[Teach] them to obey everything I have commanded you. And surely I am with you always, to the very end of the age. Matthew 28:20
My elderly great aunt lay on her sickbed with a smile on her face. Her gray hair was pushed back from her face and wrinkles covered her cheeks. She didn’t speak much, but I still recall the few words she said when my father, mother, and I visited her. She whispered, “I don’t get lonely. Jesus is here with me.”
As a single woman at the time, I marveled at my aunt’s proclamation. Her husband had died several years earlier, and her children lived far away. Nearing her ninetieth year of life, she was alone, in her bed, barely able to move. Yet she was able to say she wasn’t lonely.
My aunt took Jesus’ words to the disciples literally, as we all should: “Surely I am with you always” (Matthew 28:20). She knew that Christ’s Spirit was with her, as He promised when He instructed the disciples to go out into the world and share His message with others (v. 19). Jesus said the Holy Spirit would “be with” the disciples and us (John 14:16–17).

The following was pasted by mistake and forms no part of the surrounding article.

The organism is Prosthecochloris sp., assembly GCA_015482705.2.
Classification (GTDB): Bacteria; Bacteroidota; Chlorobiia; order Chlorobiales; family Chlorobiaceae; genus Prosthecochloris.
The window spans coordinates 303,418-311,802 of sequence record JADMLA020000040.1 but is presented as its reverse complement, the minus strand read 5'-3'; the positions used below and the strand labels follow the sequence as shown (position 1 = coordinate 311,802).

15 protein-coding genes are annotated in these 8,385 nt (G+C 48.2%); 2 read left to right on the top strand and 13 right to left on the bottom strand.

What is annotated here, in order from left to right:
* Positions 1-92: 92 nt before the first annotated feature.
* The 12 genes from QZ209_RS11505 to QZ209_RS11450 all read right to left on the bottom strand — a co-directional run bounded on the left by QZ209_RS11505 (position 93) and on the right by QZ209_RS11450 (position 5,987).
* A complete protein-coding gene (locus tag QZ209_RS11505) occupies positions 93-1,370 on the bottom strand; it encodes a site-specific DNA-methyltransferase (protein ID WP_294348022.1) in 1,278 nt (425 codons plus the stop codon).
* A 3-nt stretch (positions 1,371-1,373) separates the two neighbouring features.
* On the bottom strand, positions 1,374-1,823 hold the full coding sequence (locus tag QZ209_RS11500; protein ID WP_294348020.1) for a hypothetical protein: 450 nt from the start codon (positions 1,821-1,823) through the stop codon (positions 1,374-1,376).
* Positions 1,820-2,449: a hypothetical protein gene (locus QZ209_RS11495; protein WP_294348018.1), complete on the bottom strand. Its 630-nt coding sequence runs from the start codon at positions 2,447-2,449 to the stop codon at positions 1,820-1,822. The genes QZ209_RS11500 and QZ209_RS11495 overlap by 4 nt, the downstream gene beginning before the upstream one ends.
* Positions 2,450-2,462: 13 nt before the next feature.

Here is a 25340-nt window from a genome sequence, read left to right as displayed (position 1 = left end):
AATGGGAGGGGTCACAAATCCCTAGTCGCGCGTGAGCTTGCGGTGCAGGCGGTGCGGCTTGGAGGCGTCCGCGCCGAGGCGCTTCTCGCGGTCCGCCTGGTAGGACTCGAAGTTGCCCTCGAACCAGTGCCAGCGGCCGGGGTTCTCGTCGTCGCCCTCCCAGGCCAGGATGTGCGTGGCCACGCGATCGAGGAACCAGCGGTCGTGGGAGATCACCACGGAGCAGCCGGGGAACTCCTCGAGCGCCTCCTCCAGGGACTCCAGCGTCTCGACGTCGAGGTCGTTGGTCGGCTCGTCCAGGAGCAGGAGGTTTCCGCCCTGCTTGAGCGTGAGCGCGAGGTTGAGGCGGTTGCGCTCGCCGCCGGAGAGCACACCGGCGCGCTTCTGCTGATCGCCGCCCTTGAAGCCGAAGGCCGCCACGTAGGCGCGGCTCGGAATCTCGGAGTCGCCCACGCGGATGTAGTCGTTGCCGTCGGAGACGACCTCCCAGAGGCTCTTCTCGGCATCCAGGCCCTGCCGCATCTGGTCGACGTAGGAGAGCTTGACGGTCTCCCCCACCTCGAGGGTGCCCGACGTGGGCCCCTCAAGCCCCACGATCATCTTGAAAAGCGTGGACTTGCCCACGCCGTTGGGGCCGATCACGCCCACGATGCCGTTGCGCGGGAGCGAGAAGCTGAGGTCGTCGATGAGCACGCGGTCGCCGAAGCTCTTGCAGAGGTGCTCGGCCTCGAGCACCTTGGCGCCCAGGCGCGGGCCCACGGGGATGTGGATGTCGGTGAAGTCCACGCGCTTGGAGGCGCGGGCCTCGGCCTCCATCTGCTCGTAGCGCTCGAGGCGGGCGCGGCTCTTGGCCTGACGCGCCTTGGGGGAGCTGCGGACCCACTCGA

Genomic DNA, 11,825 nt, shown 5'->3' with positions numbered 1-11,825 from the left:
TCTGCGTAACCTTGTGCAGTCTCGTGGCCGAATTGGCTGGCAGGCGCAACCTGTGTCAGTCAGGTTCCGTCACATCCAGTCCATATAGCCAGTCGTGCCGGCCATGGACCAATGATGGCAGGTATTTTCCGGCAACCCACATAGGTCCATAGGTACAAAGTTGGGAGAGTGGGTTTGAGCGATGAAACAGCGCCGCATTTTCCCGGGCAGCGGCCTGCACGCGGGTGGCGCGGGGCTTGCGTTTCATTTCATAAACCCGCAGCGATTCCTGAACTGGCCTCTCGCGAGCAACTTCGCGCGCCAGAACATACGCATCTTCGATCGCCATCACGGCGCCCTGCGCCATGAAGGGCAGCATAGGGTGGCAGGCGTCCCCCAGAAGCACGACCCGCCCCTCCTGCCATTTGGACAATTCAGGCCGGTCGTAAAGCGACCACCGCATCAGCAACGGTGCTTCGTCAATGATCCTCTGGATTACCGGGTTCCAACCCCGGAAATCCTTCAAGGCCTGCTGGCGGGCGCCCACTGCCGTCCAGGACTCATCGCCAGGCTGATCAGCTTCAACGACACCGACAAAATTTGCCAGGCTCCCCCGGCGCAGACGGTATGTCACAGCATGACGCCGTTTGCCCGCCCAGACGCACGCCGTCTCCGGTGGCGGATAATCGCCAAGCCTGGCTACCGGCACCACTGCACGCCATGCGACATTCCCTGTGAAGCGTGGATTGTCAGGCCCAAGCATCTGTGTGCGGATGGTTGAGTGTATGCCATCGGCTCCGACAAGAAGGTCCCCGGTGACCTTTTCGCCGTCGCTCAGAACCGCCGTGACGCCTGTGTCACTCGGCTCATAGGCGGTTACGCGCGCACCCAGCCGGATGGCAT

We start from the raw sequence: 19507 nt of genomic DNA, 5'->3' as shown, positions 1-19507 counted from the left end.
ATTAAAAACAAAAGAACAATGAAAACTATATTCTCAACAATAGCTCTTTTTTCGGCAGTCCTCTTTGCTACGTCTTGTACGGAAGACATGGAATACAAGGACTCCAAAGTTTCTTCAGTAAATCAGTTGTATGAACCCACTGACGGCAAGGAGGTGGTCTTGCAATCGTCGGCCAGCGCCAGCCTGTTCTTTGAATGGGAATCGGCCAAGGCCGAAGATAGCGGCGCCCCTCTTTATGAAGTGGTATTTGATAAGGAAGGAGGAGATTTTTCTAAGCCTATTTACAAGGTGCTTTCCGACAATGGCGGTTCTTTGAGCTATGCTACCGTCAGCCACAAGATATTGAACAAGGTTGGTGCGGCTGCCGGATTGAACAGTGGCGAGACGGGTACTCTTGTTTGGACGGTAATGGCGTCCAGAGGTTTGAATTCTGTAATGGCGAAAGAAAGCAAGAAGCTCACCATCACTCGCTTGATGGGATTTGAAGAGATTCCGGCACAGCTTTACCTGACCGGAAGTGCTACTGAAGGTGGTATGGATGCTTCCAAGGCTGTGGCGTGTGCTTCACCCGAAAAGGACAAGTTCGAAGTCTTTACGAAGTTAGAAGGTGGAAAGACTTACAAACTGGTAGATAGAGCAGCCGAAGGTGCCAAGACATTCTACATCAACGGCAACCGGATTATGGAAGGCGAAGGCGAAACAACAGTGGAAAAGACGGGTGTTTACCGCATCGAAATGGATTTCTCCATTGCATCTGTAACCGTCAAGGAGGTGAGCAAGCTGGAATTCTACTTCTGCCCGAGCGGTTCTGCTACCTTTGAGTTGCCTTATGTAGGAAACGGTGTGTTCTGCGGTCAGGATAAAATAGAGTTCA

I’m certain my aunt experienced the reality of that promise. The Spirit was within her as she lay on her bed. And the Spirit used her to share His truth with me—a young niece who needed to hear those words and take them to heart.
How are you encouraged by the reality that Jesus is with you today? How have you experienced the comfort of the Holy Spirit?
Thank You, Jesus, for sending Your Spirit as my comfort and companion. Remind me of Your presence throughout this day.
In Jewish Wisdom Literature, wisdom is personified as a teacher, the true teacher of all who find wisdom (Proverbs 1:20–33; 8:1–20). Matthew’s gospel draws on that tradition to explain who Jesus is. He’s not only a great rabbi or teacher but the Teacher—Wisdom itself (see 1 Corinthians 1:24; Colossians 2:2–3). Through Jesus—Immanuel, God with us (Matthew 1:23)—the wisdom of God is now accessible to all who are His disciples. Through His resurrection, Christ forever establishes His identity and authority as God’s ultimate revelation. The gospel of Matthew closes (28:20) the way it begins (1:23), with a reminder that it’s through Jesus that we experience God’s presence and wisdom. In turn, disciples of Christ are empowered and called to draw others to be His disciples and experience His transforming presence.